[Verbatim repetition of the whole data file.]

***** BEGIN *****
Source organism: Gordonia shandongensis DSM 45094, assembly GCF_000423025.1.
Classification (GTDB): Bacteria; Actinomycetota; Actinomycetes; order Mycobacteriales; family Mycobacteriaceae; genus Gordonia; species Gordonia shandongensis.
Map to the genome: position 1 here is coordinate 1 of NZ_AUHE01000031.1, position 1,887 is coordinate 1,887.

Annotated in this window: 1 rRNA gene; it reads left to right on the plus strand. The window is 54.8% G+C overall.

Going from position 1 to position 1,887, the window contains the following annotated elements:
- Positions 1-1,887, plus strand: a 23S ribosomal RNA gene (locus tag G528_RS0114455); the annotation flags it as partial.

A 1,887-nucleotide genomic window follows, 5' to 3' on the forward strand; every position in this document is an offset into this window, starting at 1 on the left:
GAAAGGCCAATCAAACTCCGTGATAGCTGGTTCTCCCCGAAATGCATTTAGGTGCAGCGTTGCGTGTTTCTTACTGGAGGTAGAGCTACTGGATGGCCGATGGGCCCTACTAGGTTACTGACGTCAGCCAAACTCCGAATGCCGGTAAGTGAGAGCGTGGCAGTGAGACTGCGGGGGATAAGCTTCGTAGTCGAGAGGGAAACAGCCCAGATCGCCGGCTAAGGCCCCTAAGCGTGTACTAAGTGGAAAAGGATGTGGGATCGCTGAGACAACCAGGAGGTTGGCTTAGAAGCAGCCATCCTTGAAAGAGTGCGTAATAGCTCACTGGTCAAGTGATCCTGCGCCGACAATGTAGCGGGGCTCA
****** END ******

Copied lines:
Source organism: Gordonia shandongensis DSM 45094, assembly GCF_000423025.1.
Classification (GTDB): Bacteria; Actinomycetota; Actinomycetes; order Mycobacteriales; family Mycobacteriaceae; genus Gordonia; species Gordonia shandongensis.
Map to the genome: position 1 here is coordinate 1 of NZ_AUHE01000031.1, position 1,887 is coordinate 1,887.

Annotated in this window: 1 rRNA gene; it reads left to right on the plus strand. The window is 54.8% G+C overall.

Going from position 1 to position 1,887, the window contains the following annotated elements:
- Positions 1-1,887, plus strand: a 23S ribosomal RNA gene (locus tag G528_RS0114455); the annotation flags it as partial.

A 1,887-nucleotide genomic window follows, 5' to 3' on the forward strand; every position in this document is an offset into this window, starting at 1 on the left:
GAAAGGCCAATCAAACTCCGTGATAGCTGGTTCTCCCCGAAATGCATTTAGGTGCAGCGTTGCGTGTTTCTTACTGGAGGTAGAGCTACTGGATGGCCGATGGGCCCTACTAGGTTACTGACGTCAGCCAAACTCCGAATGCCGGTAAGTGAGAGCGTGGCAGTGAGACTGCGGGGGATAAGCTTCGTAGTCGAGAGGGAAACAGCCCAGATCGCCGGCTAAGGCCCCTAAGCGTGTACTAAGTGGAAAAGGATGTGGGATCGCTGAGACAACCAGGAGGTTGGCTTAGAAGCAGCCATCCTTGAAAGAGTGCGTAATAGCTCACTGGTCAAGTGATCCTGCGCCGACAATGTAGCGGGGCTCA